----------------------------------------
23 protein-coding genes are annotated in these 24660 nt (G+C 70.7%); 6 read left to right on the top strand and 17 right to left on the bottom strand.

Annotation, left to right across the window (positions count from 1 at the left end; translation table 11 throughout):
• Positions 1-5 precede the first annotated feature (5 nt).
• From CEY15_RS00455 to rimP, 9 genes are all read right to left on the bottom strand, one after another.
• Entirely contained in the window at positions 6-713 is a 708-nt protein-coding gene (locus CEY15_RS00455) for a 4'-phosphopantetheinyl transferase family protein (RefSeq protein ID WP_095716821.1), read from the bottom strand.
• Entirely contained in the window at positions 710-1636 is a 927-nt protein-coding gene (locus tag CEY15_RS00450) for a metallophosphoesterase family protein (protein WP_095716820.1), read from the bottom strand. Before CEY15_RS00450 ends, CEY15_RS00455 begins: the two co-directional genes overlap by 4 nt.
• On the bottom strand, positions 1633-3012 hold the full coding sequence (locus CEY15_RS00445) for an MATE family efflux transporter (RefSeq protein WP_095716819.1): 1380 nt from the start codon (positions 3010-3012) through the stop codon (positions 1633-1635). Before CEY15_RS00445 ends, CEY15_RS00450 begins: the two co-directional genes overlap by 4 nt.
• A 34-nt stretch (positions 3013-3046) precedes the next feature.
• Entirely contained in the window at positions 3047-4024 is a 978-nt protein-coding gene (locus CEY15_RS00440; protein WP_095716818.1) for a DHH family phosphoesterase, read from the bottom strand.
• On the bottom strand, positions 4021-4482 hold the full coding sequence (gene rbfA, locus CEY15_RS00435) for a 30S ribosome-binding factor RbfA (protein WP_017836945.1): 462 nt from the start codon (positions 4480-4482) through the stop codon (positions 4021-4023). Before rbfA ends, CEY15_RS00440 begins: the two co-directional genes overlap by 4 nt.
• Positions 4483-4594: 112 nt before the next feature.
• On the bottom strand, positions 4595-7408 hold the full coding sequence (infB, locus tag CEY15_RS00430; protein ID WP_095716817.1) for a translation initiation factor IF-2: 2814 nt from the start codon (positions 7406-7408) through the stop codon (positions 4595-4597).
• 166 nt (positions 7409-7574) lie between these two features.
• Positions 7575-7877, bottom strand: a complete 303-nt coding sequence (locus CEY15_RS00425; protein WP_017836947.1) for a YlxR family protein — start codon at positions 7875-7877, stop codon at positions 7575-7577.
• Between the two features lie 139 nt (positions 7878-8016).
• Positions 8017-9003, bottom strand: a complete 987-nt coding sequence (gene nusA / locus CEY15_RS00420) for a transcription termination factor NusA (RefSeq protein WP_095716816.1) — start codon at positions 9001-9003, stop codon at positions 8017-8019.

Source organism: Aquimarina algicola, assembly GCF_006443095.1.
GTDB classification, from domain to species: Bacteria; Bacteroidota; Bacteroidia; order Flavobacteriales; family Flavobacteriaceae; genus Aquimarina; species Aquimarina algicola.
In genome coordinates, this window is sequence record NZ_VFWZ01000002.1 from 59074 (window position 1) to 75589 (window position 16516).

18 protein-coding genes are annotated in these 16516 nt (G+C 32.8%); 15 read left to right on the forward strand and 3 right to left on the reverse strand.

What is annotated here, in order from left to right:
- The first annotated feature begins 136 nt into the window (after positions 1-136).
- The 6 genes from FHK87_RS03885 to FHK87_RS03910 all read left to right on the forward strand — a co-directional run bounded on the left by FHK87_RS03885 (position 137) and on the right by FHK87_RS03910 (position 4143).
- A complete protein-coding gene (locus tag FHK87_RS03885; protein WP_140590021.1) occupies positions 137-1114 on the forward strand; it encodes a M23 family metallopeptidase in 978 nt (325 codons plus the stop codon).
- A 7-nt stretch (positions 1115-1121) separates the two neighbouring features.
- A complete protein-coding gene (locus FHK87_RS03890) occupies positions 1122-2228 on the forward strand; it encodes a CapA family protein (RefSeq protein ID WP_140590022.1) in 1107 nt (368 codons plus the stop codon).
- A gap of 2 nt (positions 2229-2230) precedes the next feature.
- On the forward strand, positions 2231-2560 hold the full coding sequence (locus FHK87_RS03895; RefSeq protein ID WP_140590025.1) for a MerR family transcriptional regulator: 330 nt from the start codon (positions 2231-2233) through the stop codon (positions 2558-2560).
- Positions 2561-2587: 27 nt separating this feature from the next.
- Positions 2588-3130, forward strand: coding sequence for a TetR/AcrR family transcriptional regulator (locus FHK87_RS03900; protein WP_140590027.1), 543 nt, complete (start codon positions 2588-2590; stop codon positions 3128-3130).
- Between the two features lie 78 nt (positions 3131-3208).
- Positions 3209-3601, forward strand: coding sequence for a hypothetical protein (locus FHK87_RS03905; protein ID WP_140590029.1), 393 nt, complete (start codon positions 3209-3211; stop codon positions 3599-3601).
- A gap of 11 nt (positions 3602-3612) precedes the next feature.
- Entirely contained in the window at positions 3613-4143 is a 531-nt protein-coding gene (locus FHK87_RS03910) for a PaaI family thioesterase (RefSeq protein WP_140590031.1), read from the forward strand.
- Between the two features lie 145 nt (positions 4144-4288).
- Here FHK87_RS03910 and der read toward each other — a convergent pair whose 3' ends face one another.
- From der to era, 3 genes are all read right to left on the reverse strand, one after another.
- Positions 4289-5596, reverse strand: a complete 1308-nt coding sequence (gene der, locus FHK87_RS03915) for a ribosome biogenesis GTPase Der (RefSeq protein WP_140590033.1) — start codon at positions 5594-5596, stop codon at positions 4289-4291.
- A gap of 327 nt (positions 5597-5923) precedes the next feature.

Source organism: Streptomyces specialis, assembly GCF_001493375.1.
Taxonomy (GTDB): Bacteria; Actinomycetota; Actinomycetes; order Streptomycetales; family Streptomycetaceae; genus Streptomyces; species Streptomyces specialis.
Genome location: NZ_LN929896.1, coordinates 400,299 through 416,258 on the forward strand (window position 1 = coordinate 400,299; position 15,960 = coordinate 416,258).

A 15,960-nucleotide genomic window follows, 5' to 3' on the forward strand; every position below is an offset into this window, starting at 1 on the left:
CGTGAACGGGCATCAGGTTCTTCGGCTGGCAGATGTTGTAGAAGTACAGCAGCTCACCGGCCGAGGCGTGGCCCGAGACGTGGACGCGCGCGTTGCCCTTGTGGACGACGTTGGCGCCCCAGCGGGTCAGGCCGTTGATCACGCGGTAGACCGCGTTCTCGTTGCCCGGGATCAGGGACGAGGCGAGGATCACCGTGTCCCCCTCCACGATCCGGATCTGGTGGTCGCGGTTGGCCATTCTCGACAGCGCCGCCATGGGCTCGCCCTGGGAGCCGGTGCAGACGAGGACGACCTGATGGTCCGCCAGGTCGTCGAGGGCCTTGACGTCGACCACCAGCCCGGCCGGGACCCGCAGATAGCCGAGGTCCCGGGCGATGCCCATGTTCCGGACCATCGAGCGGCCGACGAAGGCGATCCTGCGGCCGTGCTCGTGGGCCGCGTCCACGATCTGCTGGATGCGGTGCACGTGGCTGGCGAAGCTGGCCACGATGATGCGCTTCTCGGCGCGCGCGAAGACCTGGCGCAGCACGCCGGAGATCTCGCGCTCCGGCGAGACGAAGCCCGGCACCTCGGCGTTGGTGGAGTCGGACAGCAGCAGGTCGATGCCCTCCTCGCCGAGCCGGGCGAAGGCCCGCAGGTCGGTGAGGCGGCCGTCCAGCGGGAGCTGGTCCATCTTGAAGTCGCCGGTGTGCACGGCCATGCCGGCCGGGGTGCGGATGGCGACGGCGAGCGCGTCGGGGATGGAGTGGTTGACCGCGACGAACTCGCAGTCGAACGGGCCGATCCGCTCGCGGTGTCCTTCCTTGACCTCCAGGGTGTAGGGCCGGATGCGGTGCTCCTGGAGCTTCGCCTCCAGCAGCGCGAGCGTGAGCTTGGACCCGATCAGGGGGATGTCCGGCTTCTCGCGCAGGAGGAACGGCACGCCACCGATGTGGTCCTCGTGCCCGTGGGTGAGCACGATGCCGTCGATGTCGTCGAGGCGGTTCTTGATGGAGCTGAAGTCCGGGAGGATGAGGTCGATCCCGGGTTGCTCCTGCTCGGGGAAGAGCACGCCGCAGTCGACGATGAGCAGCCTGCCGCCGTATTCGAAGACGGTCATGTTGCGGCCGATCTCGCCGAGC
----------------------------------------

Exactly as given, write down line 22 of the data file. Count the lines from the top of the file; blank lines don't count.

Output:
- The first annotated feature begins 136 nt into the window (after positions 1-136).